Nobel Prize: Africa’s Long Silence And The Missing Prestige -By Alao Abiodun

Filed under: Global Issues |

As humans, when we have something to look forward to or look ahead to something worth celebrating, we’ve the deep sense of reminiscing through the sweats of the past on the path of success — however, while we keep growing and advancing periodically as humans, it therefore requires the unpleasantness of unlearning too. There are times when we must deal with new data, strange ideas and innovative thinking — We can draw comfort from the fact that celebrating intellectual work, regardless of its origin, is the common heritage of all humanity.

Over a thousand Nobels have been awarded since the prize was established in 1901. Most of those have been in sciences but there’s also the literature prize and — most famously, the peace prize. According to statistics, 83 percent of all Nobel laureates have all emanated from the Western countries — such as Western Europe, the United States, Canada, Australia or New Zealand.

 

The Nobel Prize

 

However, the Almighty ‘Africa’ in its majestic sense and splendor has had only 25 Nobel laureates so far in the history of the prize. Asia, despite being the largest and most populous region in the world have recorded only 49 Nobel laureates — All of Asia, Africa, Latin America and the Middle East combined have only 104 Nobel laureates in total. These regions hold 81 percent of the world’s population but only 10 percent of its Nobel laureates.

According to statistics, the top 10 countries with the most Nobel laureates — are United States (347 Nobel laureates), Britain (120), Germany (104), France (65), Sweden (30), Russia (27), Switzerland (26), Canada (23), Austria (22), Italy (20) while — 25 Nobel awards in total since inception has been won in Africa in we have — South Africa (10), Egypt (6) other countries are Algeria, Ghana, Kenya, Liberia, Madagascar, Morocco, and Nigeria. However, the first person from Africa to win a Nobel Prize was ‘Max Theiler’, a South African man who won the Nobel Prize in Physiology or Medicine in 1951, the last time Africa won the Nobel Prize was in 2011.

Though many might opine that the barriers to entry are many for Africa such as — limitation of imaginations, underfunded research institutions, negative orientation, controversy between science and myths or superstitious claims– there’s need to think outside the imaginary box, break the barriers little by little and be a researcher trying to make a difference.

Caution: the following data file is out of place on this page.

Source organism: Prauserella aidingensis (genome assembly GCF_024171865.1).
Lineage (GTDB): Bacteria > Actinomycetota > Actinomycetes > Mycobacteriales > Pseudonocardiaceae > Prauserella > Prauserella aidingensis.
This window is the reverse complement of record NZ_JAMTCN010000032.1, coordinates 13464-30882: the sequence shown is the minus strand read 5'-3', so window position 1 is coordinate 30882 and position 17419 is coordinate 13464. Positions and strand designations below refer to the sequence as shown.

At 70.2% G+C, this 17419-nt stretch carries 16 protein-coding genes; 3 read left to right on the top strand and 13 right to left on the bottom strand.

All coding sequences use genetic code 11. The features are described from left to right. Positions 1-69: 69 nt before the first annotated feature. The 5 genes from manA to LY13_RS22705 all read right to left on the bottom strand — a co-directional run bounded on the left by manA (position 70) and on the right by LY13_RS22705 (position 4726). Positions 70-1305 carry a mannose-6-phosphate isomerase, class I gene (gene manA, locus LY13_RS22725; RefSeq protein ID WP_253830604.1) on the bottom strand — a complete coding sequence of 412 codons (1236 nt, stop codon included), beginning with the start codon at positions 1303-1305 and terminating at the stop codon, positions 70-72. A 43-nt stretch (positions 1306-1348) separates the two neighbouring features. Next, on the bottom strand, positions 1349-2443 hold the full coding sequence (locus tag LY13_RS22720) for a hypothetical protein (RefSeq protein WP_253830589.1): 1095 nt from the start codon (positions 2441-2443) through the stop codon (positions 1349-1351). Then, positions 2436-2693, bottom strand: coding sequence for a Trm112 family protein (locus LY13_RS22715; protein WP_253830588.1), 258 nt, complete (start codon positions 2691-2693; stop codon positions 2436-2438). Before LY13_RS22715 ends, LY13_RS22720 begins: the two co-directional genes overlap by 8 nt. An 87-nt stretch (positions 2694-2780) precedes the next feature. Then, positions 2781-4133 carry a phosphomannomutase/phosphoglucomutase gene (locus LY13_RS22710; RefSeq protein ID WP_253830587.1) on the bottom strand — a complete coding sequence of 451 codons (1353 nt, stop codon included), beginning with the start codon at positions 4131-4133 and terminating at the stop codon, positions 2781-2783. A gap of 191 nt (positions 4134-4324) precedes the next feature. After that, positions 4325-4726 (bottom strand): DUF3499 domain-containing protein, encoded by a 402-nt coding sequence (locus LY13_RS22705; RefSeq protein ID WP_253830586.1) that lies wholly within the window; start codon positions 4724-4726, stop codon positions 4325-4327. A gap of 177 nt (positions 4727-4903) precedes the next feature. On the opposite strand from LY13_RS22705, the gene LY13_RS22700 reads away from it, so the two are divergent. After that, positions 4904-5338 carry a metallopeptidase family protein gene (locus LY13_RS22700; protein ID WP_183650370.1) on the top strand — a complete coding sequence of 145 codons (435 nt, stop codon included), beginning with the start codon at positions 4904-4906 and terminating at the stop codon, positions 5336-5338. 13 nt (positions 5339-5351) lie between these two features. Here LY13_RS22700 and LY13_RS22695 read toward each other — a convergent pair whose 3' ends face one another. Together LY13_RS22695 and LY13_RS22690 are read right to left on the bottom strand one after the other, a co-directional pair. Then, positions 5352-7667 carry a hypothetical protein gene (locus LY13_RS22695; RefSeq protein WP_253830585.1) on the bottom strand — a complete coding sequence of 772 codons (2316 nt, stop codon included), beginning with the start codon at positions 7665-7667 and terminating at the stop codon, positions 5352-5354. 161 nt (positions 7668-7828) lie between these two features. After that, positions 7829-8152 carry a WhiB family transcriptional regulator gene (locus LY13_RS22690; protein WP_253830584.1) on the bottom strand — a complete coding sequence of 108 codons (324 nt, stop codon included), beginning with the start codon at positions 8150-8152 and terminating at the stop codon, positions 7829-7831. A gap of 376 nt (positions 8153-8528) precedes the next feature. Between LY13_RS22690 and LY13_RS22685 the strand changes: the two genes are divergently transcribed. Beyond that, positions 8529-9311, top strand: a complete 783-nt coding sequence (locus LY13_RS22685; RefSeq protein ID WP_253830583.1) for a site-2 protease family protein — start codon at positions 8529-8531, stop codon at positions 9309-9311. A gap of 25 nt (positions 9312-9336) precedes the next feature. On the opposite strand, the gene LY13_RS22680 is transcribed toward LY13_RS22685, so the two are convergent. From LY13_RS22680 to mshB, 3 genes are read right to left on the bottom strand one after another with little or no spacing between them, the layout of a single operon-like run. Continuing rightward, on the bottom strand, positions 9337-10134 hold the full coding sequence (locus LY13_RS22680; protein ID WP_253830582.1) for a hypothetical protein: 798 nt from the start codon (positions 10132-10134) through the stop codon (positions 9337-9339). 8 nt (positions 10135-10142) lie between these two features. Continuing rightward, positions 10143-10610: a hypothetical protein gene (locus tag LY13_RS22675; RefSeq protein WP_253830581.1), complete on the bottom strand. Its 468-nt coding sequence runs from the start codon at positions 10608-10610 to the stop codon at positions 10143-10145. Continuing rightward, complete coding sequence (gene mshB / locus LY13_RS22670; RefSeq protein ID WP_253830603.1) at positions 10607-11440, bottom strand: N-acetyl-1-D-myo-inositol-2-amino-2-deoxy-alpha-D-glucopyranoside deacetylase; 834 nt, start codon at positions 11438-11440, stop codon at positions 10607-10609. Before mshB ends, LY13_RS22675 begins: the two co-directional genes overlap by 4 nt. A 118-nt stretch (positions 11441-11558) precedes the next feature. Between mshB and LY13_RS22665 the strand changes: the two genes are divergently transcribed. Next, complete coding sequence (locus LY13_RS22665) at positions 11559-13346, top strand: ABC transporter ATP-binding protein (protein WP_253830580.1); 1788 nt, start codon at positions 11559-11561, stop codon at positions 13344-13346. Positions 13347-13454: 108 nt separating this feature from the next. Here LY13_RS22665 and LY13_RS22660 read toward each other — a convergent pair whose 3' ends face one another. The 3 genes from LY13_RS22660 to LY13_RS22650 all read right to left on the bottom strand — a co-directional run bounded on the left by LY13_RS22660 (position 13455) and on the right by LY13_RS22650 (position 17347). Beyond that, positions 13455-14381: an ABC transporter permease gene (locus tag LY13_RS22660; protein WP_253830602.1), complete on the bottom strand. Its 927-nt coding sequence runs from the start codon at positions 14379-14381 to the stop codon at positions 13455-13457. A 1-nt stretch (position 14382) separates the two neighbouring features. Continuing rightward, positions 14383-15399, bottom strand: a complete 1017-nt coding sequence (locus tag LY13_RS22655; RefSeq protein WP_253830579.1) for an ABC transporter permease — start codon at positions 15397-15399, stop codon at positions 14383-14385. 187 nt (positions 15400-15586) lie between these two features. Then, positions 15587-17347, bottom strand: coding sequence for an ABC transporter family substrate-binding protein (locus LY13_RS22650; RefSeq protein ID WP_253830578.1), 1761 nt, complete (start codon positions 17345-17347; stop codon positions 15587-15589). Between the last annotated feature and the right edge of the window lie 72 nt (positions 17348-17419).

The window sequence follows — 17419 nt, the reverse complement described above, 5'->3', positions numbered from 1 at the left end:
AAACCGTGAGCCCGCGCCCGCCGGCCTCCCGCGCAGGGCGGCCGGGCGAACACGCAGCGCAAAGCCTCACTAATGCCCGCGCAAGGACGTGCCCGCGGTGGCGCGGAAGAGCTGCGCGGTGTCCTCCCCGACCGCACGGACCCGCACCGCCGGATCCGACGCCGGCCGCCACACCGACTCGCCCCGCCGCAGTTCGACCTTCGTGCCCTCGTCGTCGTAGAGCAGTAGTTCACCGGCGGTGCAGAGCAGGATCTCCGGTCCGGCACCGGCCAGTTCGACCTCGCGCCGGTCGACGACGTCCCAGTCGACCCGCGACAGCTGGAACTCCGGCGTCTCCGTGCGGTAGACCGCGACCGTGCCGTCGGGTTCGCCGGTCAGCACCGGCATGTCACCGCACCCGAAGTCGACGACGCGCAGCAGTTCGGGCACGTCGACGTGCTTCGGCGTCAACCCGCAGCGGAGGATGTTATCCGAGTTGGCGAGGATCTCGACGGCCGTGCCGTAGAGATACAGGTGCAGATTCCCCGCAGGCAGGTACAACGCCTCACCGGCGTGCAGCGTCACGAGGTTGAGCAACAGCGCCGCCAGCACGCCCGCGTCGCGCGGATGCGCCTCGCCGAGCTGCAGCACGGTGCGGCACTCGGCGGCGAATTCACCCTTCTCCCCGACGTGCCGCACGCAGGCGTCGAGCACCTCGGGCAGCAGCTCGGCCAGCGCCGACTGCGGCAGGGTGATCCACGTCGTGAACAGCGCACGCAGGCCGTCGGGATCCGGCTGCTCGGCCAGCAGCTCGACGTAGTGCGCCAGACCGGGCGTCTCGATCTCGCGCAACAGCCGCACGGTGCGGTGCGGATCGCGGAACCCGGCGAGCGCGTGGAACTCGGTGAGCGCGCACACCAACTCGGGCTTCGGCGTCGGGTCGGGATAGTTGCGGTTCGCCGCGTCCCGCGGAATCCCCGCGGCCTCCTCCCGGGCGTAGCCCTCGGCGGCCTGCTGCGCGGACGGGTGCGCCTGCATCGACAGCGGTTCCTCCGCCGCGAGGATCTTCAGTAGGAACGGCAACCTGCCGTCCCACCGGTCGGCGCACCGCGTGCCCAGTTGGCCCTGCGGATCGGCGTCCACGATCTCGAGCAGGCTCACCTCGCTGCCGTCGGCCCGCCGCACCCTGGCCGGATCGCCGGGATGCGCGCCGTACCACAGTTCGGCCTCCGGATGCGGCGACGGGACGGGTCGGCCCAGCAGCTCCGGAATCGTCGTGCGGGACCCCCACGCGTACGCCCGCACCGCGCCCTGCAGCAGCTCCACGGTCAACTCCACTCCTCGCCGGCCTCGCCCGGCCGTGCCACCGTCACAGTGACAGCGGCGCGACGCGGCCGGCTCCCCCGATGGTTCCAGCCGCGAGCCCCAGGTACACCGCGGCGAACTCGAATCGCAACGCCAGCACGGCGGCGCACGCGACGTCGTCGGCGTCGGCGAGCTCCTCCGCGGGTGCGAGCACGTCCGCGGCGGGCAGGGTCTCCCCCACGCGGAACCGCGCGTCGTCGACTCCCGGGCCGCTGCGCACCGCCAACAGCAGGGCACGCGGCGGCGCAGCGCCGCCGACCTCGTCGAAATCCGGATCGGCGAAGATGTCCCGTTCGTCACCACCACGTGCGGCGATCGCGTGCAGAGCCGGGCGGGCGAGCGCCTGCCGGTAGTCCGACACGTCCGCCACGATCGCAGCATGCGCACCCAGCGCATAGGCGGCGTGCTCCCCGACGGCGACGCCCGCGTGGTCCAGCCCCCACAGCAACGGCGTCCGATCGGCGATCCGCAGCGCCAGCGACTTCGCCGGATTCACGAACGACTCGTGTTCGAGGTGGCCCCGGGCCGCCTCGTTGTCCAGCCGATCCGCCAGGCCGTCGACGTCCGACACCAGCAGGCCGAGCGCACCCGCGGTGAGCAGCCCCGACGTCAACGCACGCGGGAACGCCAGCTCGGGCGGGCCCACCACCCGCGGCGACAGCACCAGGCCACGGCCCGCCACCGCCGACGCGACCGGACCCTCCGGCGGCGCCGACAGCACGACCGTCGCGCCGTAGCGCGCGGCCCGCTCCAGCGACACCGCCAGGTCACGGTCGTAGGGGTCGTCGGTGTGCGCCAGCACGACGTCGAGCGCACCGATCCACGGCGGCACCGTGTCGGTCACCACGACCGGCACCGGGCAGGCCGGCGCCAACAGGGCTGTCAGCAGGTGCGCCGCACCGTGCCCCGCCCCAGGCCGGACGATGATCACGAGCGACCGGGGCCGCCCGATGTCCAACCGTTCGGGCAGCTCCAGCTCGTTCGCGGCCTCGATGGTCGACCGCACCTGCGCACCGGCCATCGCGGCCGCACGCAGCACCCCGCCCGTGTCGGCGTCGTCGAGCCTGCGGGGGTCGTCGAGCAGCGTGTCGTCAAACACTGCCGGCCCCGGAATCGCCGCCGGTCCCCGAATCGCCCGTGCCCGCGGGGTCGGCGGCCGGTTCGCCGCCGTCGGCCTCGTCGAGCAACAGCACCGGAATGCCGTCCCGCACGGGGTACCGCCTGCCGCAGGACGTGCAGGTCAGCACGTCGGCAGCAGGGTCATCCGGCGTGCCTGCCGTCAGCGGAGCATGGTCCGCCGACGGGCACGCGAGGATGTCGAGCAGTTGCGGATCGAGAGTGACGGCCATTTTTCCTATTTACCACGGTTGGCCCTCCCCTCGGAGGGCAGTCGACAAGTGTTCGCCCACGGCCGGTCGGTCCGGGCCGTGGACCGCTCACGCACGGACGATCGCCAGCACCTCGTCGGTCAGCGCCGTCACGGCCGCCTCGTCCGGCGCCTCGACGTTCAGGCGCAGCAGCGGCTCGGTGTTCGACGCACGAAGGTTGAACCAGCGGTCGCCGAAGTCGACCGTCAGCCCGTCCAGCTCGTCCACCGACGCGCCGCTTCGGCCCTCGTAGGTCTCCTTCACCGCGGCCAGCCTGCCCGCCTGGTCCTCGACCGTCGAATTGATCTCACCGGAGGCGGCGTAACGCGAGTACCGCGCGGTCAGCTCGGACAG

Down the memory lane, some notable Africans dating back to Albert Luthuli in 1960, have won the Peace Prize probably because we have had more than our fair share of conflict resolution. Some of them were worthy winners — the literature prize has been won by a few African writers, the first being Wole Soyinka. The question that keeps running through an average mind especially that of an African is — why are there no African winners of the Nobel Prize in science related field such as — Physics, chemistry, medicine or economics? Do we have scarce or shortage of scientists on Africa?

Looking at the fundamental basis of the problem, many African countries do not conduct enough research or we do not have enough research institutions — because of the nature of universities in many African countries. Most of these Universities are merely seen as teaching institutions with no reference for research output. Research institutes do exist — but only to answer the day to day questions of existence and not for discovery purposes.

The blame game for the dearth in advanced researches in institutions across Africa cuts across the respective quarters. The government however end up using the potential researchers who are best brains from universities by making them heads of government agencies or simply bring them to do routine administrative work.

Beyond the blurred spectacles towards Africa’s rise, there’s need for some essential instruments to re-engineer Africa towards attaining a topshot such as — availability of technology, increased funding, complete and continuous interest in research activities, the harnessing the right opportunities and seeing the need for research.

Alao Abiodun is a Journalist, He can can be reached via [email protected]

 

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